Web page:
Ok, so you might be thinking what does this mean in plain English?
Well, by default WordPress 4.9.6 now comes with the following GDPR enhancement tools:
By default, WordPress used to store the commenters name, email and website as a cookie on the user’s browser. This made it easier for users to leave comments on their favorite blogs because those fields were pre-populated.
Due to GDPR’s consent requirement, WordPress has added the comment consent checkbox. The user can leave a comment without checking this box. All it would mean is that they would have to manually enter their name, email, and website every time they leave a comment.
Data Export and Erase Feature
WordPress offers site owners the ability to comply with GDPR’s data handling requirements and honor user’s request for exporting personal data as well as removal of user’s personal data.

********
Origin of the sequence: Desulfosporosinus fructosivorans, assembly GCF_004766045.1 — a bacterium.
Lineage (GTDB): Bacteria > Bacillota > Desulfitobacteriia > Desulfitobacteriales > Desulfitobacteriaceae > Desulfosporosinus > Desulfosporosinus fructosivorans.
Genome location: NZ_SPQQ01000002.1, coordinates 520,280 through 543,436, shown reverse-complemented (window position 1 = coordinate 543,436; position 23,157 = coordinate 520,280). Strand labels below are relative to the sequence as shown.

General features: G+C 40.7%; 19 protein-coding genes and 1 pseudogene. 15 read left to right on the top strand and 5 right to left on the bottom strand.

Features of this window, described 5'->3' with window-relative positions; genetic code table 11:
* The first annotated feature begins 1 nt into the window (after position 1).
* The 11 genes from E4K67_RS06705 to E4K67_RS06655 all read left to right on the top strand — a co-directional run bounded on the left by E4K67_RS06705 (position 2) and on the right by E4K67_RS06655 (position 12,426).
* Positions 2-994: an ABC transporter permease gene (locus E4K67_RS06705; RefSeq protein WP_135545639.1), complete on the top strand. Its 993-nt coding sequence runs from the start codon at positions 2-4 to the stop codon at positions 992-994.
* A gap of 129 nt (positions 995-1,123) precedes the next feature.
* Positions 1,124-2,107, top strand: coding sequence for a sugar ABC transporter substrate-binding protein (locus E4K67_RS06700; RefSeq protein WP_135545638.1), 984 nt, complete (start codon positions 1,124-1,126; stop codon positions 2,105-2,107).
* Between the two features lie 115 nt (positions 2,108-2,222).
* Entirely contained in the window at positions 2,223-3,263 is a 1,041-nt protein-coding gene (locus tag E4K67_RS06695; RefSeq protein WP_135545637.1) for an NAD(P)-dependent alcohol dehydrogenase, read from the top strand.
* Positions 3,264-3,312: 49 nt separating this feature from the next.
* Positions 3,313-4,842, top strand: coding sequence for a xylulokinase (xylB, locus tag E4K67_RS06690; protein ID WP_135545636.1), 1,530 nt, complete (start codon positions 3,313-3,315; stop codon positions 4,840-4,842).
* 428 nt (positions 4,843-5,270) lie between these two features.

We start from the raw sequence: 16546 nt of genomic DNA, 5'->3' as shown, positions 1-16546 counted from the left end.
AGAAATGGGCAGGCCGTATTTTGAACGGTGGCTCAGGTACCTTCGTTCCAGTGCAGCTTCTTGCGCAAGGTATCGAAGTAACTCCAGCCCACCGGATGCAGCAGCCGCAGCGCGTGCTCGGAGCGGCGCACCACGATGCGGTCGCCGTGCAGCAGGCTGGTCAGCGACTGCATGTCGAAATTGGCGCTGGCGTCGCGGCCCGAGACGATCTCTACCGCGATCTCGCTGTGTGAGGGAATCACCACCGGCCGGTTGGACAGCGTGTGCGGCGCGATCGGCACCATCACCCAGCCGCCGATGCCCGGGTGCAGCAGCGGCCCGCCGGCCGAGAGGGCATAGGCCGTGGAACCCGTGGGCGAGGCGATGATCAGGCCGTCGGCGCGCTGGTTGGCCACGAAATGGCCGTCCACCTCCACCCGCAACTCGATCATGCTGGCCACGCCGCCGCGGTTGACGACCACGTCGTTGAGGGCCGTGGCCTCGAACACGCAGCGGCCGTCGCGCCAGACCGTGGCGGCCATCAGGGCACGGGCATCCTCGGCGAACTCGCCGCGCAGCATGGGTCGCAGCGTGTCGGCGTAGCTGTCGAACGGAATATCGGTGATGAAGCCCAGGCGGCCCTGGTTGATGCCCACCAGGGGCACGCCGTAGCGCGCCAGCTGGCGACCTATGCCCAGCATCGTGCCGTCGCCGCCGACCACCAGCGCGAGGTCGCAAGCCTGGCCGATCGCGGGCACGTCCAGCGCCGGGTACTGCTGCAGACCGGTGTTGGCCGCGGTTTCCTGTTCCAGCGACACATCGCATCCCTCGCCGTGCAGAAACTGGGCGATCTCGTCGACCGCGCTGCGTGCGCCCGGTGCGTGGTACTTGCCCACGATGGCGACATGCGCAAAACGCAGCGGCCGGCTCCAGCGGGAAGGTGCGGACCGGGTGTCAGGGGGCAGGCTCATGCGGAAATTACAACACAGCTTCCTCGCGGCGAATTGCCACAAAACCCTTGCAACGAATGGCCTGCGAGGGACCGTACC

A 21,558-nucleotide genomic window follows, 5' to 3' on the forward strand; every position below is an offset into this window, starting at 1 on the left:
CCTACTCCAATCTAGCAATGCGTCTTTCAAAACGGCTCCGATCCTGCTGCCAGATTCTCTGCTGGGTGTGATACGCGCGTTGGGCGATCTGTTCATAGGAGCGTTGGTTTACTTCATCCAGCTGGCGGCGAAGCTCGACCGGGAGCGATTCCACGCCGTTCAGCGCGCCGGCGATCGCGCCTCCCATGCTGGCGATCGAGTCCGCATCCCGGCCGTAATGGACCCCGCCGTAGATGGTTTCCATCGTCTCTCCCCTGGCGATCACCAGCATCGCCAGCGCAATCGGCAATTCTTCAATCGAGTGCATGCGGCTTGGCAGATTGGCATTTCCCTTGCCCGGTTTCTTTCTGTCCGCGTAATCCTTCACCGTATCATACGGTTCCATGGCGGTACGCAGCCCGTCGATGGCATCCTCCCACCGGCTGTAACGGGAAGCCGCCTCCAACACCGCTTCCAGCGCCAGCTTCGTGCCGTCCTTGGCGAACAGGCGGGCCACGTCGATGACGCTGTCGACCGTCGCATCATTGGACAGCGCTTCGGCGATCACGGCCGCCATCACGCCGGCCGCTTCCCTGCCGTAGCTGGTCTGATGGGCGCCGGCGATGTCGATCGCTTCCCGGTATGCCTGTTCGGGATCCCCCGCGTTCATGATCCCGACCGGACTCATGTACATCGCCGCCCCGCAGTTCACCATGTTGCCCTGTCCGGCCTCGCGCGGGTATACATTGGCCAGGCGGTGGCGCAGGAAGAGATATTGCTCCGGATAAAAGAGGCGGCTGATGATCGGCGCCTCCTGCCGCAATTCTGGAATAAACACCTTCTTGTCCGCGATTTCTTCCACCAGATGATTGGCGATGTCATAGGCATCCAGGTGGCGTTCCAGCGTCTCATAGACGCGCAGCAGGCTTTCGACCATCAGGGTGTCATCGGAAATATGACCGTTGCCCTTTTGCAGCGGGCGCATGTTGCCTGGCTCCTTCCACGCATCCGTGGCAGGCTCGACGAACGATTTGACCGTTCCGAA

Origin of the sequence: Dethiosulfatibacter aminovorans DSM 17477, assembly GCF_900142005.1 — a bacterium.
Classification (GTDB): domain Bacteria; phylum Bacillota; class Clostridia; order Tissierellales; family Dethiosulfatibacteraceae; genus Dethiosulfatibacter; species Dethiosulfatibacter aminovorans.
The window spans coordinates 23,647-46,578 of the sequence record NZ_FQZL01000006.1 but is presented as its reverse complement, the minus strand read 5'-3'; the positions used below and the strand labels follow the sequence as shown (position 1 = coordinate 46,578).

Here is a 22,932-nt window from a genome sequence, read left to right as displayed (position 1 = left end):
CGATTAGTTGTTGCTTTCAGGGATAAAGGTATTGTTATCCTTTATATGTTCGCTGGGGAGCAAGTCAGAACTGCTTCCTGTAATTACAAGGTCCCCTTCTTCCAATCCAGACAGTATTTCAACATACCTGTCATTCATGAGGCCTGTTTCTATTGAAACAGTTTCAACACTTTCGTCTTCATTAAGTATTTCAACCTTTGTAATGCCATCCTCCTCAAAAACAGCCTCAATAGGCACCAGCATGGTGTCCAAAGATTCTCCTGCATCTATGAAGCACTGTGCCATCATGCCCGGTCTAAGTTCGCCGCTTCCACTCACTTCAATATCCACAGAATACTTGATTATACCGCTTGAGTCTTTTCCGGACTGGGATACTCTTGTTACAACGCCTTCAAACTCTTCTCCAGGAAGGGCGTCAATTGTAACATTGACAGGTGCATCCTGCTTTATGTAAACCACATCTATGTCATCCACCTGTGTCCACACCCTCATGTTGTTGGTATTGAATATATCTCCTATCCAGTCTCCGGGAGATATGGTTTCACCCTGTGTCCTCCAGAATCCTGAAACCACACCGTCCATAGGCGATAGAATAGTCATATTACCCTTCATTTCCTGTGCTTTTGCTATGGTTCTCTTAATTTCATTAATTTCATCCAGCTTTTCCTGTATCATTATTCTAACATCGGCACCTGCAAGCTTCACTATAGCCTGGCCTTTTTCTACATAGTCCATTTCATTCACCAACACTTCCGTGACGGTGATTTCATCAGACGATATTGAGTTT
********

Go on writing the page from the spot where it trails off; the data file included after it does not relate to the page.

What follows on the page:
The data handling features can be found under the Tools menu inside WordPress admin.
These three things are enough to make a default WordPress blog GDPR compliant. However, it is very likely that your website has additional features that will also need to be in compliance.
Depending on which WordPress plugins you are using on your website, you would need to act accordingly to make sure that your website is GDPR compliant.
A lot of the best WordPress plugins have already gone ahead and added GDPR enhancement features. Let’s take a look at some of the common areas that you would need to address:
Like most website owners, you’re likely using Google Analytics to get website stats. This means that it is possible that you’re collecting or tracking personal data like IP addresses, user IDs, cookies and other data for behavior profiling. To be GDPR compliant, you need to do one of the following: